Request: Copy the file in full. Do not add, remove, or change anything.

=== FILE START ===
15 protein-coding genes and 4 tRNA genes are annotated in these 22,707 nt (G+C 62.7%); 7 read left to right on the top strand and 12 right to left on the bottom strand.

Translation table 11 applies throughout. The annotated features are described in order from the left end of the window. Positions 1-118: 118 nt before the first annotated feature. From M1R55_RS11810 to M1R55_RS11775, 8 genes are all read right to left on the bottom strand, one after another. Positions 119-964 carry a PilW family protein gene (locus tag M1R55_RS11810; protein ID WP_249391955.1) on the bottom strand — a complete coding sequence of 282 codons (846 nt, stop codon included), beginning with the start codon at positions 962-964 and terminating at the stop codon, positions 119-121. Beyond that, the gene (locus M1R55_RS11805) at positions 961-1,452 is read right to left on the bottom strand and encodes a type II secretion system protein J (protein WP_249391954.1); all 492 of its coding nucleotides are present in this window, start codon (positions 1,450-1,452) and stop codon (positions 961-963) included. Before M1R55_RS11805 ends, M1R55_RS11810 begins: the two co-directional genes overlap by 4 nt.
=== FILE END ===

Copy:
15 protein-coding genes and 4 tRNA genes are annotated in these 22,707 nt (G+C 62.7%); 7 read left to right on the top strand and 12 right to left on the bottom strand.

Translation table 11 applies throughout. The annotated features are described in order from the left end of the window. Positions 1-118: 118 nt before the first annotated feature. From M1R55_RS11810 to M1R55_RS11775, 8 genes are all read right to left on the bottom strand, one after another. Positions 119-964 carry a PilW family protein gene (locus tag M1R55_RS11810; protein ID WP_249391955.1) on the bottom strand — a complete coding sequence of 282 codons (846 nt, stop codon included), beginning with the start codon at positions 962-964 and terminating at the stop codon, positions 119-121. Beyond that, the gene (locus M1R55_RS11805) at positions 961-1,452 is read right to left on the bottom strand and encodes a type II secretion system protein J (protein WP_249391954.1); all 492 of its coding nucleotides are present in this window, start codon (positions 1,450-1,452) and stop codon (positions 961-963) included. Before M1R55_RS11805 ends, M1R55_RS11810 begins: the two co-directional genes overlap by 4 nt.